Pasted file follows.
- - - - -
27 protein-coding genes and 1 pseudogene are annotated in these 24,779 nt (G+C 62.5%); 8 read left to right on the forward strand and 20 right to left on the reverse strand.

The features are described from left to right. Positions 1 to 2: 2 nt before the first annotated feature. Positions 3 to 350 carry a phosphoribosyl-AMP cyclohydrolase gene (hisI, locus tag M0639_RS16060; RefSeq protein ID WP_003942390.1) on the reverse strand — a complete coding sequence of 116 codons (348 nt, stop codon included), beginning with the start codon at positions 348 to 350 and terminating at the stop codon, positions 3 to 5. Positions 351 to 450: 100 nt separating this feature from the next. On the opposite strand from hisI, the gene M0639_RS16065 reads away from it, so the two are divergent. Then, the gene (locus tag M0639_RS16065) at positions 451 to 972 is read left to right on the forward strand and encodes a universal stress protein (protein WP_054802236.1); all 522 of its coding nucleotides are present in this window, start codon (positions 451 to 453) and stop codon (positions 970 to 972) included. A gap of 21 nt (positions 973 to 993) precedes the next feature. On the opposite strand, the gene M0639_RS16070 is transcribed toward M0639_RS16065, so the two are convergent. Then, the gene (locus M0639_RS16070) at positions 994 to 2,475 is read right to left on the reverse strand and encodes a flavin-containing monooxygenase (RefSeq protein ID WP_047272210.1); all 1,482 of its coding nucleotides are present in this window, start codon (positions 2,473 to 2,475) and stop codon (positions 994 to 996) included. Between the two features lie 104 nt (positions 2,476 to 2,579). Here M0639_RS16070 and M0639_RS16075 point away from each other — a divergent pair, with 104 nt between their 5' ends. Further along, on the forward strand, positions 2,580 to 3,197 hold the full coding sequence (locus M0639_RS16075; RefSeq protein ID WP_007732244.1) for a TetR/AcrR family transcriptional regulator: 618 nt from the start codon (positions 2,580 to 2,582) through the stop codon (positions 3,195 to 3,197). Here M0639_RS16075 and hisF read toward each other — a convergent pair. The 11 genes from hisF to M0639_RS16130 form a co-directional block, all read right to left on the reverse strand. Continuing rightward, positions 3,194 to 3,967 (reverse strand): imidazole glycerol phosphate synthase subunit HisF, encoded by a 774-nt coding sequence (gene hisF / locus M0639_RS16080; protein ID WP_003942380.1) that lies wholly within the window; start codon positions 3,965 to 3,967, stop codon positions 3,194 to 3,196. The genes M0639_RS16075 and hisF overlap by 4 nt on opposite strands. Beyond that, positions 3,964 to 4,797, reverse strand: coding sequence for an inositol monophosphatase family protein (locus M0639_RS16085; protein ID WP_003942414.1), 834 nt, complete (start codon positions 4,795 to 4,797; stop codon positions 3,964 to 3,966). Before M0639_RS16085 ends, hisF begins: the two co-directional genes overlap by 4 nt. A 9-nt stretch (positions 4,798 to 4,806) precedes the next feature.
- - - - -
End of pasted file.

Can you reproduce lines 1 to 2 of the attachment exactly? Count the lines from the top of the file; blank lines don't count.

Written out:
27 protein-coding genes and 1 pseudogene are annotated in these 24,779 nt (G+C 62.5%); 8 read left to right on the forward strand and 20 right to left on the reverse strand.

The features are described from left to right. Positions 1 to 2: 2 nt before the first annotated feature. Positions 3 to 350 carry a phosphoribosyl-AMP cyclohydrolase gene (hisI, locus tag M0639_RS16060; RefSeq protein ID WP_003942390.1) on the reverse strand — a complete coding sequence of 116 codons (348 nt, stop codon included), beginning with the start codon at positions 348 to 350 and terminating at the stop codon, positions 3 to 5. Positions 351 to 450: 100 nt separating this feature from the next. On the opposite strand from hisI, the gene M0639_RS16065 reads away from it, so the two are divergent. Then, the gene (locus tag M0639_RS16065) at positions 451 to 972 is read left to right on the forward strand and encodes a universal stress protein (protein WP_054802236.1); all 522 of its coding nucleotides are present in this window, start codon (positions 451 to 453) and stop codon (positions 970 to 972) included. A gap of 21 nt (positions 973 to 993) precedes the next feature. On the opposite strand, the gene M0639_RS16070 is transcribed toward M0639_RS16065, so the two are convergent. Then, the gene (locus M0639_RS16070) at positions 994 to 2,475 is read right to left on the reverse strand and encodes a flavin-containing monooxygenase (RefSeq protein ID WP_047272210.1); all 1,482 of its coding nucleotides are present in this window, start codon (positions 2,473 to 2,475) and stop codon (positions 994 to 996) included. Between the two features lie 104 nt (positions 2,476 to 2,579). Here M0639_RS16070 and M0639_RS16075 point away from each other — a divergent pair, with 104 nt between their 5' ends. Further along, on the forward strand, positions 2,580 to 3,197 hold the full coding sequence (locus M0639_RS16075; RefSeq protein ID WP_007732244.1) for a TetR/AcrR family transcriptional regulator: 618 nt from the start codon (positions 2,580 to 2,582) through the stop codon (positions 3,195 to 3,197). Here M0639_RS16075 and hisF read toward each other — a convergent pair. The 11 genes from hisF to M0639_RS16130 form a co-directional block, all read right to left on the reverse strand. Continuing rightward, positions 3,194 to 3,967 (reverse strand): imidazole glycerol phosphate synthase subunit HisF, encoded by a 774-nt coding sequence (gene hisF / locus M0639_RS16080; protein ID WP_003942380.1) that lies wholly within the window; start codon positions 3,965 to 3,967, stop codon positions 3,194 to 3,196. The genes M0639_RS16075 and hisF overlap by 4 nt on opposite strands. Beyond that, positions 3,964 to 4,797, reverse strand: coding sequence for an inositol monophosphatase family protein (locus M0639_RS16085; protein ID WP_003942414.1), 834 nt, complete (start codon positions 4,795 to 4,797; stop codon positions 3,964 to 3,966). Before M0639_RS16085 ends, hisF begins: the two co-directional genes overlap by 4 nt. A 9-nt stretch (positions 4,798 to 4,806) precedes the next feature.